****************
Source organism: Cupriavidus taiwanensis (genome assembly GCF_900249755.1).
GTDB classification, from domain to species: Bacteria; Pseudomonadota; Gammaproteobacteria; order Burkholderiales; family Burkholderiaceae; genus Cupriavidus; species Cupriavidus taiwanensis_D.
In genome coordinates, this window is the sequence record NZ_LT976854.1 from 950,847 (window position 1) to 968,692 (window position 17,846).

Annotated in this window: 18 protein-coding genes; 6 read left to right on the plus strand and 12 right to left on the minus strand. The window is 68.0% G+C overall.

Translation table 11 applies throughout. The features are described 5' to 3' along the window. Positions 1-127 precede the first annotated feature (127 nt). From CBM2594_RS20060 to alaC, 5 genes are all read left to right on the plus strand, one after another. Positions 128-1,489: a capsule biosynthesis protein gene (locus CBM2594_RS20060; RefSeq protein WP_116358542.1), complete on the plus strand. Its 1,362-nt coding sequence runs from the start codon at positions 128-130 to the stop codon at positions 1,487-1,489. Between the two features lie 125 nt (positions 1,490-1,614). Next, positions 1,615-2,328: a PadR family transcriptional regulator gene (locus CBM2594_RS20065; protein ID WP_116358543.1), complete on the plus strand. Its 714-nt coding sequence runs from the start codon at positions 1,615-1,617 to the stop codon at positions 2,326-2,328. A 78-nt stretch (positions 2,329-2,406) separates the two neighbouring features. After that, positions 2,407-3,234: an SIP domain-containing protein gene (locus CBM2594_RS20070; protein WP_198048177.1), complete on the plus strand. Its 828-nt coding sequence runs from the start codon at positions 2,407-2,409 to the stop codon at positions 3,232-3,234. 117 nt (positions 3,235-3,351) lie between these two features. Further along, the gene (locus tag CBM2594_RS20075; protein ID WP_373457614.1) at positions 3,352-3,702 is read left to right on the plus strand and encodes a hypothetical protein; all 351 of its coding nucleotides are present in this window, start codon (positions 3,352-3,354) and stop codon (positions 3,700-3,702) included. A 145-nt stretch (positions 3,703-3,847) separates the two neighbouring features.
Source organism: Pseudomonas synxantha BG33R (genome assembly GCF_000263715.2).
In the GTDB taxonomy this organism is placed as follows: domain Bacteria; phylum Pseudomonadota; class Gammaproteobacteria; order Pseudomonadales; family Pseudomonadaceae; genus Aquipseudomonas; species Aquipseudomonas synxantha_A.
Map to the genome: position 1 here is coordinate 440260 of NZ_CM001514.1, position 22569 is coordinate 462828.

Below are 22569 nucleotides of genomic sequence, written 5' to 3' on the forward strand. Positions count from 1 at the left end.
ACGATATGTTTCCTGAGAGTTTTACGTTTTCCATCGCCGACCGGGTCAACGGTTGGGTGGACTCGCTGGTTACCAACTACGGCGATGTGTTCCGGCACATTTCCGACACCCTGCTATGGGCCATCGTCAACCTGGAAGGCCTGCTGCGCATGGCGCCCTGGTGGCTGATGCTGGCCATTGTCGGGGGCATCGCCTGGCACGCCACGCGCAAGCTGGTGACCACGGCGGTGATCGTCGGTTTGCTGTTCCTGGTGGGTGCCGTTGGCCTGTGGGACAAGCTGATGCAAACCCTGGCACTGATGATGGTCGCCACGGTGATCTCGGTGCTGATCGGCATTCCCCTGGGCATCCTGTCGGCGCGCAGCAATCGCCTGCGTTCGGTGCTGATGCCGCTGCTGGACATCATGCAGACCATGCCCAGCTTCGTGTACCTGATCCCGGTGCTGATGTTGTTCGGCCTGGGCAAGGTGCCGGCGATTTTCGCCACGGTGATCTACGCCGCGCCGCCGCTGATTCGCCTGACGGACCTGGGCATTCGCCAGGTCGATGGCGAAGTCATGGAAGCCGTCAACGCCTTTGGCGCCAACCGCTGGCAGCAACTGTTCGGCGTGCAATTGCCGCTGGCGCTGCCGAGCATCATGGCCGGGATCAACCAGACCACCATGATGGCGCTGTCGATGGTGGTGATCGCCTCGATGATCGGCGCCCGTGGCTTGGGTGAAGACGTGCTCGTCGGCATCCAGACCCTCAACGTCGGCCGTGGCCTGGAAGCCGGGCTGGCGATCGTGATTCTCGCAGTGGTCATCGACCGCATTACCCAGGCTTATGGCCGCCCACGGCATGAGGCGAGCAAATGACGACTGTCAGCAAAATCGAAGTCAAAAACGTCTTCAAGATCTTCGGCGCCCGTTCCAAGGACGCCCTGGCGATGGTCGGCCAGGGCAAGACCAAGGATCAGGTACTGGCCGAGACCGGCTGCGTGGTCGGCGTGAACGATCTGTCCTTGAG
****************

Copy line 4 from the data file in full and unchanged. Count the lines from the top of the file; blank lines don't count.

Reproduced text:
Annotated in this window: 18 protein-coding genes; 6 read left to right on the plus strand and 12 right to left on the minus strand. The window is 68.0% G+C overall.